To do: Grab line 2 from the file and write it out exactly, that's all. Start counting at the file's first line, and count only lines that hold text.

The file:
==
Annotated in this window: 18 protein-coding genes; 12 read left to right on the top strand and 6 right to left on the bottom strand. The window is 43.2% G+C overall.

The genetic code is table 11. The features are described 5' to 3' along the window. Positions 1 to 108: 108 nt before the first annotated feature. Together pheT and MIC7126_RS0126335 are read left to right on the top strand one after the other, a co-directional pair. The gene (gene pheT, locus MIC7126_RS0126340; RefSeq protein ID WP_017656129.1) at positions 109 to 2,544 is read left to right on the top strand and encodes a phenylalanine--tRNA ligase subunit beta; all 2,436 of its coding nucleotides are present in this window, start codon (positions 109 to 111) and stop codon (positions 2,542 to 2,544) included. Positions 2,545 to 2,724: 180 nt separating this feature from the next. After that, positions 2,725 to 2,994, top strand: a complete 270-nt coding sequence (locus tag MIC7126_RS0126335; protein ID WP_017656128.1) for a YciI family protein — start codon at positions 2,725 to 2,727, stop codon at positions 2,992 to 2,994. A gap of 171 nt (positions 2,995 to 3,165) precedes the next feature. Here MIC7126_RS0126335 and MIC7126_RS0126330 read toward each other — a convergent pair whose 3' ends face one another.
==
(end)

The genetic code is table 11. The features are described 5' to 3' along the window. Positions 1 to 108: 108 nt before the first annotated feature. Together pheT and MIC7126_RS0126335 are read left to right on the top strand one after the other, a co-directional pair. The gene (gene pheT, locus MIC7126_RS0126340; RefSeq protein ID WP_017656129.1) at positions 109 to 2,544 is read left to right on the top strand and encodes a phenylalanine--tRNA ligase subunit beta; all 2,436 of its coding nucleotides are present in this window, start codon (positions 109 to 111) and stop codon (positions 2,542 to 2,544) included. Positions 2,545 to 2,724: 180 nt separating this feature from the next. After that, positions 2,725 to 2,994, top strand: a complete 270-nt coding sequence (locus tag MIC7126_RS0126335; protein ID WP_017656128.1) for a YciI family protein — start codon at positions 2,725 to 2,727, stop codon at positions 2,992 to 2,994. A gap of 171 nt (positions 2,995 to 3,165) precedes the next feature. Here MIC7126_RS0126335 and MIC7126_RS0126330 read toward each other — a convergent pair whose 3' ends face one another.